Tag Archives: the heart

Can consumers be saved?

In trying to understand ourselves, people have worked out different ways to analyze aspects of the human person. Are we spirit-soul-body or mind-emotions? Is it body-and-intellect, or heart vs. head? It’s too bad we have to be always chopped up into warring interests. God intended for us to be unified creatures, as the Holy Trinity is a Unity, but only by God’s grace can we begin to know some of that intended wholeness.

What is the heart? Surely it’s not just the emotions, as many moderns seem to think. The Orthodox Church understands the heart very differently and more deeply than this. The Greek word nous, the fathers tell us, is not easily translated into English. But some current writers have been able to get through my dullness and give a little more clarity.

One of these is Fr. Stephen Freeman, and his recent blog post “Shopping for God” contains a lot of nourishment that will take me some time to soak up thoroughly. My title is a question posed at the end of his article written on Black Friday Eve.

I haven’t finished my Christmas shopping, but even when I come to the end of that I know there will be other anxiety-producing prompts to and from my false self, so I appreciate Fr. Stephen’s reminder of my inheritance in Christ, and His Kingdom within.

Here are some excerpts:

Shoppers desire beauty, acceptance, self-confidence, power, intelligence, pleasure, excitement, a host of intangible needs. They are not natural needs, but the passions of the spiritually disordered. Our unnatural existence is centered in the false self — the sense of identity generated within our memory, thoughts and emotions. It is burdened with uncertainty. Comparing, judging, measuring, revising are constant activities of the mind in its role of the false self.
 ………

Christ at the well

The human life was created to be centered in the heart, the spiritual seat of our existence. The heart is not subject to the passions, not driven by desire and necessity. It is not the same thing as the mind. It does not compare or judge, measure or spin tales of its own existence. It simply is. It is in the heart that we know God (truly know). Its aesthetic is true beauty, found within the most ordinary of objects as well as in the greatest efforts of man. The heart is content.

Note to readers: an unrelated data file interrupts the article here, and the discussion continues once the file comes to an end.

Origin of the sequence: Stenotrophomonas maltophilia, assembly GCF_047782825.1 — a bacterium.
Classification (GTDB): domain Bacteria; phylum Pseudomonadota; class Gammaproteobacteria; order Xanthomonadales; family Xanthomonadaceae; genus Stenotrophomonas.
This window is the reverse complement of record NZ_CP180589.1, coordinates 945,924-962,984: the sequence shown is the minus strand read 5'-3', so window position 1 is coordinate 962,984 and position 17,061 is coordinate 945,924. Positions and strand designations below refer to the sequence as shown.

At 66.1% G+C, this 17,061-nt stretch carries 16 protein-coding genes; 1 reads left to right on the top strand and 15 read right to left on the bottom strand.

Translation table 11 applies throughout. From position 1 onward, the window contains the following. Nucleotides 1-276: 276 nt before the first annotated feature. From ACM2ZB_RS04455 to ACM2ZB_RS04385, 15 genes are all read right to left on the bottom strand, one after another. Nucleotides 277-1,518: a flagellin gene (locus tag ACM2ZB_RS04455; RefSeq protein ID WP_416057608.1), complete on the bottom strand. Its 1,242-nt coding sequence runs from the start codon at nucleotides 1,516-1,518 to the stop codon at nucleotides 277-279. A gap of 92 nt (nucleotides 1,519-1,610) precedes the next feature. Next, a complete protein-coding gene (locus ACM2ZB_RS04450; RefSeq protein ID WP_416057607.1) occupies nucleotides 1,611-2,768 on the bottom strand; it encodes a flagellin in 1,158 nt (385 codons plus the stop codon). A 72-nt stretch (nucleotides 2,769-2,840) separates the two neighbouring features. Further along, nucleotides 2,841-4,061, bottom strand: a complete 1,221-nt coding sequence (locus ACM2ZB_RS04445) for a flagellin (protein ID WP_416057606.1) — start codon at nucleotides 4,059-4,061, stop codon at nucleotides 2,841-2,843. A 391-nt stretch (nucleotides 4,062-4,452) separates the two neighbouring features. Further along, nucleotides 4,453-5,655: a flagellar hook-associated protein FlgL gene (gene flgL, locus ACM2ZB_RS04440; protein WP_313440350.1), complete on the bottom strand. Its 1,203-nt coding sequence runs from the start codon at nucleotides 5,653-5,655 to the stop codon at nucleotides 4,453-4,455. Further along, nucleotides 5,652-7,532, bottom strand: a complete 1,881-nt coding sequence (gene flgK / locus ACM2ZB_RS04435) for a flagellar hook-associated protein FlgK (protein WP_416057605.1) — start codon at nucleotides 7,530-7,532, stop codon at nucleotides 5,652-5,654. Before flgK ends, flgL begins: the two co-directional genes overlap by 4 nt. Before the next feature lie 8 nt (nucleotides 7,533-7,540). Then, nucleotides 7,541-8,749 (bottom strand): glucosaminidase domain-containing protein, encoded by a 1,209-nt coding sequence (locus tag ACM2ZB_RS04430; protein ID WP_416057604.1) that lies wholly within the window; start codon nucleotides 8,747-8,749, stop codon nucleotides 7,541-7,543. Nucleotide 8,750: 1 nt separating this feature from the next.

A Dream of What’s Real

It was about 40 years ago I had a dream that I know was from God. I don’t remember any since then about which I felt such assurance. Many dreams I have are mild nightmares of household disasters, though I have also experienced dreadful nightmares that left a cloud over the first hours of the day.

This dream was of a garden. I was walking in a lush and green garden, where birds were singing and flowers were blooming. Cool lawns stretched between all the most fitting tall trees and flower beds, everything breathing with new life. The air was warm and balmy — it was obviously Spring or early Summer. As I followed the paths and took in the beauty I felt very happy and peaceful, but I didn’t think of taking a nap on the grass, because the atmosphere of the place made me feel too alive and awake. Then, the words were spoken, “This is your heart.” And I woke up.

I can well recall the sweetness that filled me as I lay in bed in those few minutes after waking, knowing that God had given me a taste of His presence. That lovely feeling stayed with me all day. I told a few people about the dream, and was often encouraged by it in a vague way. There was no clear doctrine to hold to; it was more like a promise.

This morning when I woke I got to thinking about that garden, and how it might still have something to teach me about prayer. It is possible, the fathers teach us, to always live in the garden of the heart, where God and His love are constantly available to us, even when our minds are required by the everyday cares of life to be busy elsewhere. We can live in that garden even when our earthly houses and treasures are in ruin from earthquake, or when we walk in the front door to find that thieves have stolen us blind. The Life that we absorb through our pores in that place can energize us to do the necessary work of repair and healing.

In the last week I’ve been hearing a bird song in the backyard in the mornings, but it was not my robin whom I wrote about before, a messenger of comfort from just a few years ago. I strained to hear that robin’s chirp that means so much to me now, but he was not on the airwaves. Lo! this morning before I got out of bed there he was, and he started in. God sends birds like angels.

“The kingdom of God is within you,”  said our Lord. The robins and other angels are there, nearby where He makes us to lie down in green pastures under heavens that declare His glory, and where nothing can separate us from the Love of God.

Chartwell, Kent